JFS Perspectives

Tuesday, May 28, 2019

School Violence: There is Hope

School Violence: There is Hope

The headlines appear almost daily—another school shooting. It’s enough to strike fear in the heart of every parent, grandparent, and school-age child. We have new data that shows school violence is linked not only to mental health problems, but to physical health problems and risk-taking behavior, including drug and alcohol use. We see connections between bullying, victimization, fighting, and school violence.

Thirty percent of young people admit to bullying others. Twenty-three percent of high schoolers report being in a physical fight in the past year. Six percent of students had been threatened or injured with a weapon on school property. There were 82 school shootings in 2018.

Clearly this is troublesome, but I’d like to clear up some misconceptions about school violence. Just 1.2 percent of all youth fatalities occur in school. A full 30 percent of pediatric deaths are suicides. In 12 states, the number of pediatric firearm fatalities is greater than pediatric motor vehicle deaths. The number of pediatric deaths due to firearms is basically the same in urban and suburban areas and slightly lower in rural areas.

Research on gun safety has severely lagged behind that dedicated to motor vehicle safety. Think about seat belts, air bags, and all the other advances we have made to improve motor vehicle safety. The lack of political will and resources to improve gun laws and safety are impacting children’s lives and leading to the alarming statistics we are seeing.

While we continue to be inundated with horrific news stories, there’s progress being made in our efforts to prevent school violence. In the 20 years since Columbine, we’re starting to understand some of the precursors to school violence and take actions to prevent it. We know the signs that can lead to trouble, including peer pressure, bullying, low self-esteem, abuse, neglect, and mental illness. The most best part is that we know how to treat these issues—and we are.

I recently attended the annual conference of the Colorado Association of School-Based Health Care and came away inspired and full of hope. There is tremendous progress being made on preventing school violence and creating safe schools. The one-day conference was focused primarily on the prevention of school violence and the progress being made since the Columbine tragedy that brought the issue to the forefront. The speakers were excellent, and the content was eye-opening. I learned about cutting-edge research and practical tactics that our JFS school-based therapists could put into practice immediately at their schools.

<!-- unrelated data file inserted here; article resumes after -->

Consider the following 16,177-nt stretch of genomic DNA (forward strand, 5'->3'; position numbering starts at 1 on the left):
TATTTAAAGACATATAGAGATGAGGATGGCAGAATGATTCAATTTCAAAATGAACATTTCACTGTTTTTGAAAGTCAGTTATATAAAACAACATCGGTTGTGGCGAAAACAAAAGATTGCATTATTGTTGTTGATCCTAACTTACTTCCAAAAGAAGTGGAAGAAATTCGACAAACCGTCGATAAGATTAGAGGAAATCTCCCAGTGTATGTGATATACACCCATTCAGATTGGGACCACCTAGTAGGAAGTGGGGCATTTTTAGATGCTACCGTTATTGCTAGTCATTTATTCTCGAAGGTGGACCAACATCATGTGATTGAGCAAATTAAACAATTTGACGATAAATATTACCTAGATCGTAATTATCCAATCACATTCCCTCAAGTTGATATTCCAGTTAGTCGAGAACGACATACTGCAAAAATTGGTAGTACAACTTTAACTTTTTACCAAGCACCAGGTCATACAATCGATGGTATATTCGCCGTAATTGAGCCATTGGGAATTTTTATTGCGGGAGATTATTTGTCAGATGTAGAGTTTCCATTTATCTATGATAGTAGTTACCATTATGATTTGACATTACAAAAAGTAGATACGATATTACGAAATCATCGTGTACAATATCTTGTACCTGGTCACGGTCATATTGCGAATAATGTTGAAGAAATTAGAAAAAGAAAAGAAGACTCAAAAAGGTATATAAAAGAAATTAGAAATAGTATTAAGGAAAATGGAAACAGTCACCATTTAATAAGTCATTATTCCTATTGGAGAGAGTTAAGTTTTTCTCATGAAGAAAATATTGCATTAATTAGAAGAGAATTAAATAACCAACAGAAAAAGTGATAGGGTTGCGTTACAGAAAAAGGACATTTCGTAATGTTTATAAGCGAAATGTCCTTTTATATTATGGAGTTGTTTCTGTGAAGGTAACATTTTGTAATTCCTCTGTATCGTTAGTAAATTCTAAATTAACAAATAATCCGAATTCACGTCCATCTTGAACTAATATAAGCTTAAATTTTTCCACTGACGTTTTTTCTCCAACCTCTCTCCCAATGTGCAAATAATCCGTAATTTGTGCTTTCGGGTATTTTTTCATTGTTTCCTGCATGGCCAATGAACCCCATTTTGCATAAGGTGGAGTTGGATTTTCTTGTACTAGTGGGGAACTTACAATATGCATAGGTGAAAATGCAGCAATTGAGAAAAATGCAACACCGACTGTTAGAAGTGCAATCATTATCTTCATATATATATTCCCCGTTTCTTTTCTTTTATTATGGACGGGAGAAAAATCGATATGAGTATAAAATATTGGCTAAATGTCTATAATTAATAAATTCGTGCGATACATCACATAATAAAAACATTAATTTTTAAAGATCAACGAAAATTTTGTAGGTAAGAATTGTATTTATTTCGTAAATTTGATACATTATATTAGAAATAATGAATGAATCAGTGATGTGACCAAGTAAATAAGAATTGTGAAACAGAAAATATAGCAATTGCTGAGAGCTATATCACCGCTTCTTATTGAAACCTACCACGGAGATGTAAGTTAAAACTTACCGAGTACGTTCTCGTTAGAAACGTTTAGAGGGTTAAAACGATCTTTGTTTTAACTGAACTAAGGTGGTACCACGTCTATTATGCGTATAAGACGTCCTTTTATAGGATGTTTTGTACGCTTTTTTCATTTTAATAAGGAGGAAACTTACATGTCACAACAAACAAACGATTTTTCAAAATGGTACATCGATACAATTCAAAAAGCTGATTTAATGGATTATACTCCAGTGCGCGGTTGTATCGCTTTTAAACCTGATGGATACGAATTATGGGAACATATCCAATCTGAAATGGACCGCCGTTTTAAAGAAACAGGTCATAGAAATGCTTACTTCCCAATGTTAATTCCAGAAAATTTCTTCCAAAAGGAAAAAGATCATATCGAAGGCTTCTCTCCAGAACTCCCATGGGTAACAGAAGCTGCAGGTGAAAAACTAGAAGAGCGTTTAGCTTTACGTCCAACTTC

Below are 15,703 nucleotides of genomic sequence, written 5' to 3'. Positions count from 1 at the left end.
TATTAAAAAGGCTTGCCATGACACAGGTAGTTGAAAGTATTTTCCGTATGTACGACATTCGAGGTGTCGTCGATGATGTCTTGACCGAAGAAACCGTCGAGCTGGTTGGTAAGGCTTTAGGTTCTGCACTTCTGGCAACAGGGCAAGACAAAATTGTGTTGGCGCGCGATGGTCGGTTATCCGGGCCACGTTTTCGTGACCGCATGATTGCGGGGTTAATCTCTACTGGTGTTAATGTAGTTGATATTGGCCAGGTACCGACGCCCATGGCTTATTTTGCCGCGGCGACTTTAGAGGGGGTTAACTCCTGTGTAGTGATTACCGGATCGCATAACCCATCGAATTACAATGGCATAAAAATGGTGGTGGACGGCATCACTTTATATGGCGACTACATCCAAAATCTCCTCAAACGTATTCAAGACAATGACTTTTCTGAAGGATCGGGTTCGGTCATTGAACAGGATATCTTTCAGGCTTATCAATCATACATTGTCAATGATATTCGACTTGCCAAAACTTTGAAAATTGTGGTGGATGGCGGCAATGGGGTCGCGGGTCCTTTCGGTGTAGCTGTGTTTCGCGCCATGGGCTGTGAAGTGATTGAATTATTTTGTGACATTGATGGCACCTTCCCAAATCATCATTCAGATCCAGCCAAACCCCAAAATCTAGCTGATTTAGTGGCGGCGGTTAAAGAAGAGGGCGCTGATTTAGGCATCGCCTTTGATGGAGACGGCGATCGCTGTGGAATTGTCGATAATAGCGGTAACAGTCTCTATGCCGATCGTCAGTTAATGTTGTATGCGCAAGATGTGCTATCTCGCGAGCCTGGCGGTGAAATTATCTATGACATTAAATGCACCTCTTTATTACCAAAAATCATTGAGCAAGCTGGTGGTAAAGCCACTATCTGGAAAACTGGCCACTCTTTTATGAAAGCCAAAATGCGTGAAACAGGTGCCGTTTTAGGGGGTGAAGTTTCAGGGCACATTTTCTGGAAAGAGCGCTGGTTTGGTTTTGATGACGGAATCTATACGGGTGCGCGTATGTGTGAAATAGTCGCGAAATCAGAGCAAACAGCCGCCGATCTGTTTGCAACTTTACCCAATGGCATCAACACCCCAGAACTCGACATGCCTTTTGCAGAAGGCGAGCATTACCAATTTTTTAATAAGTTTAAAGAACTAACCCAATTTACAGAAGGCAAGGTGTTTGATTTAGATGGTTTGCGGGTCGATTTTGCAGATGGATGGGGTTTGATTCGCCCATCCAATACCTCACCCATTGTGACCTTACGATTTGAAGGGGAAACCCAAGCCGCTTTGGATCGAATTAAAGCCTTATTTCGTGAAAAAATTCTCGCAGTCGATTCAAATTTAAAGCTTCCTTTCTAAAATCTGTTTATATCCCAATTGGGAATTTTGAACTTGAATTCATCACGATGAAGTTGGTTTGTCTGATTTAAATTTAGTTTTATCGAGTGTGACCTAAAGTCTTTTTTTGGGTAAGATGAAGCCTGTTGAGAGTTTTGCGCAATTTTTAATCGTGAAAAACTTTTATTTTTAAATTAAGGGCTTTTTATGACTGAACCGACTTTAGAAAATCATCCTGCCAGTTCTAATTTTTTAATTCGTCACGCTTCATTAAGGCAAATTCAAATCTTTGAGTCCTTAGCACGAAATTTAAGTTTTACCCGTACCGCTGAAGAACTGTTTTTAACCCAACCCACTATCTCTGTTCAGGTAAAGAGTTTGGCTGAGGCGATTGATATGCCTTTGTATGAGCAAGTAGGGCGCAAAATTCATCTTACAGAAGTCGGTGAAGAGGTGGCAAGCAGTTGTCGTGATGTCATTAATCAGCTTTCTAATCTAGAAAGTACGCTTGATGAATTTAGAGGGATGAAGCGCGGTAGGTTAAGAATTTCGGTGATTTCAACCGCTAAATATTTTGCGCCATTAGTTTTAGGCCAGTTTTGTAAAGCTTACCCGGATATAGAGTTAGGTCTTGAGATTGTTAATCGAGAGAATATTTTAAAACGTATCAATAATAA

In one session, we learned how to thoughtfully assess the threat of violence in a school environment by gathering information about the behavior and communications of the student of concern, and analyzing the data with a team of professionals to determine whether the student is moving on a path to do harm to him or herself or others.

Another session focused on creating a positive school climate by preventing bullying and harassment and educating teachers and staff about policies and procedures to deal with bullying behavior when it occurs.

Attendees learned new strategies for positively disciplining children in the school environment to ensure that all students feel safe at school and can focus on learning. Positive discipline can lead to safer learning environments without a heavy reliance on suspensions and expulsions that can lead to isolation and aggression.

The conference stressed planning and collaboration between communities, school administrators, teachers, parents, and students, who all have a role in creating and maintaining safe schools. The data shows that these approaches are working. Students are happier, more connected to their schools, and engaged in learning.

I was excited to share these findings with our school-based therapists, so they could put these ideas to work. Positive school climates and an awareness of the signs that lead to school violence are making a difference. I’m hopeful that we’ll see a decline in school-based violence, so kids can get back to learning.


Stacey WeisbergBy Stacey Weisberg, LPC, Director of Mental Health Services
Stacey Weisberg is a licensed professional counselor with more than 28 years of clinical experience. She directs Mental Health Services at Jewish Family Service, including Mental Health Specialists, Refugee Mental Health, and KidSuccess/International KidSuccess. Stacey earned an M.S. degree in Counseling Psychology from Temple University. Her postgraduate training was completed at the Philadelphia Guidance Clinic, an internationally recognized marriage and family training center. She worked at John’s Hopkins Hospital, where she specialized in treating foster children and their families. During her 26 years at JFS, Stacey developed the school-based mental health program that reaches hundreds of children and their families, who would otherwise not have access to mental health services.